A Manhattan judge on Tuesday set aside the 1991 conviction of a man said to have played a part in one of the city’s most notorious murders, in which a young tourist died defending his mother from a pack of teenage thieves.
Judge Eduardo Padro turned down Johnny Hincapie’s request for a finding of actual innocence in the September 2, 1990 death of Utah resident Brian Watkins. But the judge said Hincapie’s lawyers, Ron Kuby and Leah Busby, had met the threshold to get their client’s conviction tossed.
The judge’s proclamation elicited groans of disappointment from the crowd, composed largely of Hincapie’s family and supporters, who had hoped his name would be cleared entirely.
A few minutes later, however, the judge announced that Hincapie would be released on his own recognizance to await a possible new trial. The room erupted in shouts and applause and Hincapie’s immediate family collapsed into one another’s arms. For minutes afterward, sobbing punctuated the procedural discussion going on at the front of the chamber.
Joan Vollero, a spokeswoman for the Manhattan district attorney Cyrus Vance, said in a statement: “In the coming days, we will review the opinion to determine our appellate options. We remain committed to re-trying the case, if necessary. We regret the fact that re-trying the case would subject the family of Mr. Watkins to testifying at another trial, reopening old wounds and forcing them to relive the horror of that night 25 years ago.”
Hincapie, 43 and until this morning an inmate at Fishkill Correctional Facility in Beacon, did not walk free, however, because of an immigration hold in his case. He was returned to Rikers Island until the immigration matter is resolved.
Hincapie was one of seven men convicted in the attack in the 53rd Street/7th Avenue subway station on the Watkins family, who were in town for the U.S. Open, by a pack of teenagers looking for money to pay the cover charge to see a DJ perform at the Roseland Ballroom. Brian Watkins was stabbed while trying to protect his mother. The crime came near the height of the city’s crime wave and captured wide public attention.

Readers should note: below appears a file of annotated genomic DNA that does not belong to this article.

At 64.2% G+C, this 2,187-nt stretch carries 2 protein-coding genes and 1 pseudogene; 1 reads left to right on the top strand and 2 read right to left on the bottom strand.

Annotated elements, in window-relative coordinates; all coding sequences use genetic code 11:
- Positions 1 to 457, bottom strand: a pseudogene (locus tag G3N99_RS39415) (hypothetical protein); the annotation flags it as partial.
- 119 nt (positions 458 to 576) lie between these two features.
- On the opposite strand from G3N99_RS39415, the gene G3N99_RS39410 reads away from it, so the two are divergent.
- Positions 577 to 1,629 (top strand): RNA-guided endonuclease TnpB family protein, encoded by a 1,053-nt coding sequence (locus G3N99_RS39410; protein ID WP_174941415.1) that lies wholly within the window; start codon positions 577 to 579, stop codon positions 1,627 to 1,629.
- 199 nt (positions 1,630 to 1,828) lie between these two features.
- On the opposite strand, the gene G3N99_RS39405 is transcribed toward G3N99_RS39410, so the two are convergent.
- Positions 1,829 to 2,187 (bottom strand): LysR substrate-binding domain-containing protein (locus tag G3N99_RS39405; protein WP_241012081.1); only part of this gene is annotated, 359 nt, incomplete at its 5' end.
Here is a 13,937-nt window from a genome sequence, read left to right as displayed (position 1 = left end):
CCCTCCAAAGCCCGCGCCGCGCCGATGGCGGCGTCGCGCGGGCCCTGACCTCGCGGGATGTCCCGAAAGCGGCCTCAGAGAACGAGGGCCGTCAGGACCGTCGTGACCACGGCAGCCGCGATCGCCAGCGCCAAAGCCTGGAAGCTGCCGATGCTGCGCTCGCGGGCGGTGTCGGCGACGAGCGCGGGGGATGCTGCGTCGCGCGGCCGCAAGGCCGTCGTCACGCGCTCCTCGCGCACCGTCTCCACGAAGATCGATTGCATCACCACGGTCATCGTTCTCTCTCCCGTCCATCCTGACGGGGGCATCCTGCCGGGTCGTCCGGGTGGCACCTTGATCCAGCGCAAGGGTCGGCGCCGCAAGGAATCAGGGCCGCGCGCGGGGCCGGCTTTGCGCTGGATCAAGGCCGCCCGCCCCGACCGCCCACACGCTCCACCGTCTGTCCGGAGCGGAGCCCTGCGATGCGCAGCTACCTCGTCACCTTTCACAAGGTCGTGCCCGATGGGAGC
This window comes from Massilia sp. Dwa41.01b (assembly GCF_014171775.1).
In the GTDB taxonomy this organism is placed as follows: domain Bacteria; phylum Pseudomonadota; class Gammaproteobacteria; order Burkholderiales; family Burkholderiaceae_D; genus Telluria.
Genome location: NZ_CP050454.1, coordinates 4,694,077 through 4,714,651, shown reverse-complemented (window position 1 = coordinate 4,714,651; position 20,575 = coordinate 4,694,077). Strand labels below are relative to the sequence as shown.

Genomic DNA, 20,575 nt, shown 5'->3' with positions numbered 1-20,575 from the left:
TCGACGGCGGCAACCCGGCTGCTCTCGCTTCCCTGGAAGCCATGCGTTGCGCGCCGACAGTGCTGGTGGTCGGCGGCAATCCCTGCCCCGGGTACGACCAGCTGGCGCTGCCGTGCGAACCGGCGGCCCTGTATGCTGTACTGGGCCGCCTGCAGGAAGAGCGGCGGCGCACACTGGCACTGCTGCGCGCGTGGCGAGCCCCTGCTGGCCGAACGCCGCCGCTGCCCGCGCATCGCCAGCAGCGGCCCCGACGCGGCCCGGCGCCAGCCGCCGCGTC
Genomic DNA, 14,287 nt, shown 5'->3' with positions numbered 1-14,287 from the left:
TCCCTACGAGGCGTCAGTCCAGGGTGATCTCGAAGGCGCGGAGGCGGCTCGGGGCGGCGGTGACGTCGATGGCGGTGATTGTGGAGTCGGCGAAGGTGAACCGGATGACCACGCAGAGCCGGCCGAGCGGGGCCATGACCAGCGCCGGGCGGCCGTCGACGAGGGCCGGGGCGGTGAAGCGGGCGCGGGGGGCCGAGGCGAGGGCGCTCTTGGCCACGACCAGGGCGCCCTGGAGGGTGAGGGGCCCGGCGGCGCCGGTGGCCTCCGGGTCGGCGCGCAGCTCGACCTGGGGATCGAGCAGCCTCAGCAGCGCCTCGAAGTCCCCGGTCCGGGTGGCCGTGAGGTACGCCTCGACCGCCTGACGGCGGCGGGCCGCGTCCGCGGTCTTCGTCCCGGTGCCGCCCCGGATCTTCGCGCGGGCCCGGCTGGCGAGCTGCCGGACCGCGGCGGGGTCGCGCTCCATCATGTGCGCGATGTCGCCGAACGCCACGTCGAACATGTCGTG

City Limits was the first to cast scrutiny on Hincapie’s conviction, with a 2010 article by reporter Bill Hughes, who found inconsistencies in the case, like witnesses who said that Hincapie had left the subway station before the attack took place. Hincapie claimed his confession to police had been coerced.
Hughes, who provided an affidavit about his work for use by the defense team, received a subpoena late last year from the Manhattan District Attorney’s office demanding notes, diary entries, recordings, emails and more pertaining to Hughes’ interactions with nine people, including Hincapie, two of Hincapie’s former lawyers and six men connected to the 1990 incident.
Hughes resisted the subpoena with help from the Reporters Committee for the Freedom of the Press. Ultimately, Padro scaled back the subpoena considerably.
Before Padro announced his decision to release Hincapie, Kuby made an impassioned argument for his client’s freedom, arguing that the decision to throw out the conviction suggested prosecutors might have a hard time securing a new one, removing a temptation for Hincapie to flee.
Kuby also noted that four of the six other men convicted in the killing have been paroled. “He has been incarcerated 25 years, one month and three days. He’s made a quarter-century liberty down-payment,” Kuby said. During that time, Kuby added, “He never gave in to despair, although surely despair was his cellmate every single day. He always maintained an optimism and a certain hope that this day would come. There’s no reason he should serve one more day.”
Prosecutors did not contest Kuby’s argument and Padro accepted it. “This court,” the judge said, “does not believe there is any reason for him to run.”